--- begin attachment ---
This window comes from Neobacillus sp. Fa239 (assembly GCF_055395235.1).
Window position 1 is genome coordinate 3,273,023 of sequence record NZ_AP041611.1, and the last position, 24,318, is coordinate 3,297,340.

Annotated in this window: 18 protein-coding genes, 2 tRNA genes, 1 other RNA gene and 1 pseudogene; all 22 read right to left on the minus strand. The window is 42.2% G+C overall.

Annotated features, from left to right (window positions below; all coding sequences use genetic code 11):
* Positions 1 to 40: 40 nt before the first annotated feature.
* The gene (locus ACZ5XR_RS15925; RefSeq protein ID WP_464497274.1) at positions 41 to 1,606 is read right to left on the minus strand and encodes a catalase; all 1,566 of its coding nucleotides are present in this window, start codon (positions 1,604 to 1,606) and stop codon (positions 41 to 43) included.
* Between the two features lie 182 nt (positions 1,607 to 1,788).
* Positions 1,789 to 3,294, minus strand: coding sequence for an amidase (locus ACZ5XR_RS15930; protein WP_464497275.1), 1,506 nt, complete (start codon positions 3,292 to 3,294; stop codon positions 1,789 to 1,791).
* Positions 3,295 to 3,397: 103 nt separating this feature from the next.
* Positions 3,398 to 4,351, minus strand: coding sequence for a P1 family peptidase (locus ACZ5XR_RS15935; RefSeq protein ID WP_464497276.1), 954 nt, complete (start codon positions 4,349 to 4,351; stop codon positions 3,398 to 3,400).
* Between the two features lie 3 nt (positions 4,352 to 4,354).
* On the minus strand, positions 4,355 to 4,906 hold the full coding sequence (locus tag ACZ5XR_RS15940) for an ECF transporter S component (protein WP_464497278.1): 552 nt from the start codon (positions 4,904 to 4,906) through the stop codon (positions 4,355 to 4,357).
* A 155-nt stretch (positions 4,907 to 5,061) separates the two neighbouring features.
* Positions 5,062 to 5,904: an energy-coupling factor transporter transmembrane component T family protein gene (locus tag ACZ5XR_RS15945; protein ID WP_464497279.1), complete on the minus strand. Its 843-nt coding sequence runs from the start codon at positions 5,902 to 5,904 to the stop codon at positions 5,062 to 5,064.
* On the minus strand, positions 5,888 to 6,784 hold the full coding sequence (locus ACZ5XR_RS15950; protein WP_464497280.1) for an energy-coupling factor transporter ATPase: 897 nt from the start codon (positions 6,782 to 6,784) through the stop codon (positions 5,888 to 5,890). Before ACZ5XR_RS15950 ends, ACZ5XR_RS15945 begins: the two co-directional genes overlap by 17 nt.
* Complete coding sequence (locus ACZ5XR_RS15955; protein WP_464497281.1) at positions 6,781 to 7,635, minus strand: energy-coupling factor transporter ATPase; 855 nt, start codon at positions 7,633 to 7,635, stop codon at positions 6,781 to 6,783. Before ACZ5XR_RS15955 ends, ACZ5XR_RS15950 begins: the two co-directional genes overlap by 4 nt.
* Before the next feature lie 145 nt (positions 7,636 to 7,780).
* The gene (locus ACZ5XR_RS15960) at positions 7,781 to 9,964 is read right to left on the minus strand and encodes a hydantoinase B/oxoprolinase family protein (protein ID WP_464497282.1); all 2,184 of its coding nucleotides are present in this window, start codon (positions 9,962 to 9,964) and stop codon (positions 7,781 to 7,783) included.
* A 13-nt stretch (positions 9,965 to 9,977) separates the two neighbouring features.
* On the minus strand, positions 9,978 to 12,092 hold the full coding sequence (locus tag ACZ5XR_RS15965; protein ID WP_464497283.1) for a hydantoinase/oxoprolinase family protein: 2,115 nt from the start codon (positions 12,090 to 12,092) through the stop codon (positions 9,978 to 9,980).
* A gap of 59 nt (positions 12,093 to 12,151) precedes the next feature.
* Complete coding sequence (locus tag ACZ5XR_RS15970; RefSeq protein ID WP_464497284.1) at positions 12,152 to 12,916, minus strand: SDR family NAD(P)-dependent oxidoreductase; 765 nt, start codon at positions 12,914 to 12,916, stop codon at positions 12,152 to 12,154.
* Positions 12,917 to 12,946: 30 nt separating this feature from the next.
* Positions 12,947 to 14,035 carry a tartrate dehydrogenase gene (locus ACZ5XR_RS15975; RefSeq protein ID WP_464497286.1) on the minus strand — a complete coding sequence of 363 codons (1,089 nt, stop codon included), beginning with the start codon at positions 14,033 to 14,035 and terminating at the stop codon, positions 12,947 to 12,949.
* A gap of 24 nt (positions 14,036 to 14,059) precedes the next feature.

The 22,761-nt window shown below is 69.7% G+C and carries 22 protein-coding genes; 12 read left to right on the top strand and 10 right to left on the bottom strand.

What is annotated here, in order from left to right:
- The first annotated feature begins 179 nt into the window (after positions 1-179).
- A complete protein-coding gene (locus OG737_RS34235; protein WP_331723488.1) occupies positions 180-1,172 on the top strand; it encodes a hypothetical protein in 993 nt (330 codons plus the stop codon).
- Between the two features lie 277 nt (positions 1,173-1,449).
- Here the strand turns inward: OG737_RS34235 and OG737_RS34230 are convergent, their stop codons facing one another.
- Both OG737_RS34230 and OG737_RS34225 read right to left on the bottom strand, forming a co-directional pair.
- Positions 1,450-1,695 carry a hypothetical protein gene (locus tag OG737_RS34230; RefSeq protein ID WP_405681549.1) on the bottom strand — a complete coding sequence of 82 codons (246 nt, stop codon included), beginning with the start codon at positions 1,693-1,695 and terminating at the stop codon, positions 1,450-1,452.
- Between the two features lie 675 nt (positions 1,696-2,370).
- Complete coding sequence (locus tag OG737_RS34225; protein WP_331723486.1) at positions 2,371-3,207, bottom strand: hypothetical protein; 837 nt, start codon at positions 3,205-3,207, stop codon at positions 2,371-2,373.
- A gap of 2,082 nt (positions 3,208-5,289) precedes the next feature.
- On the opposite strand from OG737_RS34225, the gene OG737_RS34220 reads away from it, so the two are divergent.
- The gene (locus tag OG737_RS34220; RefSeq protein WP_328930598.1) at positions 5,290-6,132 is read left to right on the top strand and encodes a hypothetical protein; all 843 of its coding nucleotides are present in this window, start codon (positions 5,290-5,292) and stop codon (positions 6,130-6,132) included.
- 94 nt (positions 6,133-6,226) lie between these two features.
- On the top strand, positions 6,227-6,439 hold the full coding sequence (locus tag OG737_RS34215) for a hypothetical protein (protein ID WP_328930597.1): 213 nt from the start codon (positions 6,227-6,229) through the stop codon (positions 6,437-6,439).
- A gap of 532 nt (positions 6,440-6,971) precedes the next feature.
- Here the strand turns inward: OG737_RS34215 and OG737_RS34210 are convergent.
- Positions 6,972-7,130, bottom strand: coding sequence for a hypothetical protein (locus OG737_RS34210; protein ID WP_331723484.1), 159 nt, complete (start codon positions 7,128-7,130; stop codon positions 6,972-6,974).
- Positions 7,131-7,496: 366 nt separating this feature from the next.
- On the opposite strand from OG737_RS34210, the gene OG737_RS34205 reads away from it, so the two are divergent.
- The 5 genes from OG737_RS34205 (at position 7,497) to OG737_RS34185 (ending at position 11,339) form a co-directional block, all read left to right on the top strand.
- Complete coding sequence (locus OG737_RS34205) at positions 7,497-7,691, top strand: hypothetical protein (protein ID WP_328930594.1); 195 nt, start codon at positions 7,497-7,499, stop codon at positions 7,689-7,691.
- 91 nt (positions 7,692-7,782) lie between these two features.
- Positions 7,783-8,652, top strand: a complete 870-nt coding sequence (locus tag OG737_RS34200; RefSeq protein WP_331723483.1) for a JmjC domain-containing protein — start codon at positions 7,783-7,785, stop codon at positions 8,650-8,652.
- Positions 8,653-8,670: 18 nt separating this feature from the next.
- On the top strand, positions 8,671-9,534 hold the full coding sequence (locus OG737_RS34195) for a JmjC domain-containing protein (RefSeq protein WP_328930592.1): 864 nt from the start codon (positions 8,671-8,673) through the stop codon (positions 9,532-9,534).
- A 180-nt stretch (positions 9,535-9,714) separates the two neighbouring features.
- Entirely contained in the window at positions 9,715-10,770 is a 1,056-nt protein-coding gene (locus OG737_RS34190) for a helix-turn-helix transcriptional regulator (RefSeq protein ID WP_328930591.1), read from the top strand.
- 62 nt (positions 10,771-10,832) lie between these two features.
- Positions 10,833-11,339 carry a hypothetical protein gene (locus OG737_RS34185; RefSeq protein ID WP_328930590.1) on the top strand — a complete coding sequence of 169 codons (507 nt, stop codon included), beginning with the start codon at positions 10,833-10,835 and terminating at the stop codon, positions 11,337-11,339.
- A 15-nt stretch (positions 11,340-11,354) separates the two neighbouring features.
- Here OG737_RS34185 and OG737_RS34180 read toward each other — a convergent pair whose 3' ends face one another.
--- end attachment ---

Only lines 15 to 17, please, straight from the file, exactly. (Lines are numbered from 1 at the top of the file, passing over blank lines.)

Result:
* On the minus strand, positions 5,888 to 6,784 hold the full coding sequence (locus ACZ5XR_RS15950; protein WP_464497280.1) for an energy-coupling factor transporter ATPase: 897 nt from the start codon (positions 6,782 to 6,784) through the stop codon (positions 5,888 to 5,890). Before ACZ5XR_RS15950 ends, ACZ5XR_RS15945 begins: the two co-directional genes overlap by 17 nt.
* Complete coding sequence (locus ACZ5XR_RS15955; protein WP_464497281.1) at positions 6,781 to 7,635, minus strand: energy-coupling factor transporter ATPase; 855 nt, start codon at positions 7,633 to 7,635, stop codon at positions 6,781 to 6,783. Before ACZ5XR_RS15955 ends, ACZ5XR_RS15950 begins: the two co-directional genes overlap by 4 nt.
* Before the next feature lie 145 nt (positions 7,636 to 7,780).